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Bipolar disorder is a mental illness that results in sudden, unpredictable mood swings and episodes of intense mania and depression. Individuals who suffer from the disorder often experience extreme changes in mood, behavior, and activity levels, disrupting everyday life and making it difficult to maintain jobs and relationships. Causes, effects, and treatment plans for bipolar disorder are not well understood in the medical world, but ongoing bipolar research is underway to find out more about the disease and possibly discover a cure. Most current bipolar research focuses on cognitive development, genetics, diagnosing the disorder, medications, and behavioral therapy techniques.
Many research psychologists, physicians, and neuroscience experts investigate the causes of bipolar disorder by analyzing brain activity and genetic influences. Researchers use positron emission tomography (PET) and magnetic resonance imaging (MRI) machines to monitor brain waves and detect changes in activity in patients with bipolar disorder. By comparing PET and MRI scans to those performed on normal brains, researchers can identify the physiological and chemical discrepancies in bipolar patients.
Genetics is believed to play a significant role in the development of bipolar disorder, and scientists are attempting to pinpoint genes that are related to the illness. Most researchers believe that bipolar disorder and other mental conditions are directly linked to inherited genetic material that predispose individuals to developing problems. Scientists use information from intensive genetic bipolar research as well as longitudinal studies on families and populations to make conclusions about the prevalence of the disease and predict who will become afflicted.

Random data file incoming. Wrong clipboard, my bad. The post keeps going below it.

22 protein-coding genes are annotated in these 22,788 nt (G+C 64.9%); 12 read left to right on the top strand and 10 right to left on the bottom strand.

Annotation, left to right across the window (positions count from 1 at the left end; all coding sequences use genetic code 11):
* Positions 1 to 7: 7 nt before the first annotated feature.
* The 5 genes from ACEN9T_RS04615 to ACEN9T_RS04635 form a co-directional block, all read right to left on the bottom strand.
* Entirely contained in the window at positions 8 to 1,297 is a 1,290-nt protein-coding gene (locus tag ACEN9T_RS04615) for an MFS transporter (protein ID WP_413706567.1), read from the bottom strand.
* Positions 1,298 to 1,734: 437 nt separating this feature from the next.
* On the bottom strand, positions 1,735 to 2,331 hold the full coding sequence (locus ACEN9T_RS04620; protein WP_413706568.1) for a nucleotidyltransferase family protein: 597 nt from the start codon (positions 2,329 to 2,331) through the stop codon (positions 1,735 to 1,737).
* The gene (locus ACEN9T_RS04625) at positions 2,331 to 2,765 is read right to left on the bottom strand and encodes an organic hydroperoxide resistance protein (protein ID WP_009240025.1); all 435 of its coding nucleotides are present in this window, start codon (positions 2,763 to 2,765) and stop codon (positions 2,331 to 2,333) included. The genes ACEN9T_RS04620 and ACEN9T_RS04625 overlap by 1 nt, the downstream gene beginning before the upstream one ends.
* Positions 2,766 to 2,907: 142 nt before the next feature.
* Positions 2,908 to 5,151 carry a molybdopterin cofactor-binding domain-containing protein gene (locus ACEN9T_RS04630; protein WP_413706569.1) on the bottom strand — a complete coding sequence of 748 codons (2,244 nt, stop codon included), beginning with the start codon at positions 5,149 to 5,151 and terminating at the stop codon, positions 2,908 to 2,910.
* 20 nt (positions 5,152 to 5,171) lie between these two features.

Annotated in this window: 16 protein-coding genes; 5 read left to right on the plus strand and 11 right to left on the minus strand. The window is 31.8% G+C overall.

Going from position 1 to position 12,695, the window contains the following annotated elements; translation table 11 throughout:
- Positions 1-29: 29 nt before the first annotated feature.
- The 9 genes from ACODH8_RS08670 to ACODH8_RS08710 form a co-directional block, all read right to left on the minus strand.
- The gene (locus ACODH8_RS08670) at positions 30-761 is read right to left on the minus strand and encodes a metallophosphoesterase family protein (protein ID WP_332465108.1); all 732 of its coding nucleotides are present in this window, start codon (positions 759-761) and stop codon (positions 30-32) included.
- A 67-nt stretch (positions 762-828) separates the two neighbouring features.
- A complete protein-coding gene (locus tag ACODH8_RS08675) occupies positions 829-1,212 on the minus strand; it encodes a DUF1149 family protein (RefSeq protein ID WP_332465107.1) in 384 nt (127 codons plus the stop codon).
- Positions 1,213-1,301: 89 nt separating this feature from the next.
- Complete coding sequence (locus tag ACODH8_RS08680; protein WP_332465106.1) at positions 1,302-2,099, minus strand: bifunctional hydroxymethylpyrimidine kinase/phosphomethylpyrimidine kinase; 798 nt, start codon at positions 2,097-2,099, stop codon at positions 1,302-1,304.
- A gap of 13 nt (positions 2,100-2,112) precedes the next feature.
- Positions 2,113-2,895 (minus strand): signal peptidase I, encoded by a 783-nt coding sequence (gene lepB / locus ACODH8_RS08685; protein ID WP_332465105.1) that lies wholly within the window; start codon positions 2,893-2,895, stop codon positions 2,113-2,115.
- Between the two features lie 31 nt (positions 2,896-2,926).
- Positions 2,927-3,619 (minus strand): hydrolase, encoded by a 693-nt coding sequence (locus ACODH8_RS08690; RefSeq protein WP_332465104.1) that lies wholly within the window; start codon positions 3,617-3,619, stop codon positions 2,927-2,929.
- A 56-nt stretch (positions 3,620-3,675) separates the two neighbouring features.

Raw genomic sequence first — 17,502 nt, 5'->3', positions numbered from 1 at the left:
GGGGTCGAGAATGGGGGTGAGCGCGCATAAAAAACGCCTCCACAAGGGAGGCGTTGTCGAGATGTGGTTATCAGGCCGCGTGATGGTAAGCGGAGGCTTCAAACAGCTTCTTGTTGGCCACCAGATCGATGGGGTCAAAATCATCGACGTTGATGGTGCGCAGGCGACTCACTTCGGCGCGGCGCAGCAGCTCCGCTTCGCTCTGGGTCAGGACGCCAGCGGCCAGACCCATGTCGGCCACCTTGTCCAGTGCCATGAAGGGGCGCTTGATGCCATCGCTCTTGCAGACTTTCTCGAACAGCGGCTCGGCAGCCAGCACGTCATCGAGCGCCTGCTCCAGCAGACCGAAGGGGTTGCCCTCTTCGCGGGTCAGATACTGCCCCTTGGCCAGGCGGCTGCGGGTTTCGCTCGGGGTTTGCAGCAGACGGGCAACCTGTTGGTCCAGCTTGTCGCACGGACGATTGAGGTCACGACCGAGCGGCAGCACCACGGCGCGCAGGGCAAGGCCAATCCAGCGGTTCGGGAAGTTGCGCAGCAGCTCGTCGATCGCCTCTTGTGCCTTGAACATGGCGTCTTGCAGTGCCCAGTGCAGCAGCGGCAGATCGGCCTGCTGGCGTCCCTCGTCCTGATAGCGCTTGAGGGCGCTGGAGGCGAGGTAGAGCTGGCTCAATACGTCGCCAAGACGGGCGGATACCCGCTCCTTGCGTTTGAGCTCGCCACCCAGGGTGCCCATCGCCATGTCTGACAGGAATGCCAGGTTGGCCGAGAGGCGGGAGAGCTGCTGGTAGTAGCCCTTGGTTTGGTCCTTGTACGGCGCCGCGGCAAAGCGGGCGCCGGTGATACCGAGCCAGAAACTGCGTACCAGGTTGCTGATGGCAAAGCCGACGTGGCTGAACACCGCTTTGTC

Ongoing bipolar research is being conducted on different types of pharmaceuticals that can provide relief to individuals with the condition. Pharmacologists and research scientists perform laboratory and clinical trials on mood-stabilizing drugs such as lithium, and antidepressants such as fluoxetine, in hopes of finding the best balance of chemicals to relieve symptoms. No single drug has proven exceptional at treating large populations of bipolar sufferers, and doctors might prescribe many different medications on a trial basis for their patients.
Many psychological institutions engage in bipolar research on behavioral therapy and psychotherapy techniques. Clinical studies are conducted to determine the most effective means of teaching individuals to consciously alter their thinking and behavior patterns as a means of reducing the severity and likelihood of mood swings. Interpersonal therapy strategies are studied to determine social techniques that patients can use to improve their relationships with friends, family, and coworkers. Finally, research psychologists hope that psychotherapy, in which clients are given the opportunity to discuss their struggles and family histories, will be helpful in predicting future episodes and preventing sudden outbursts.
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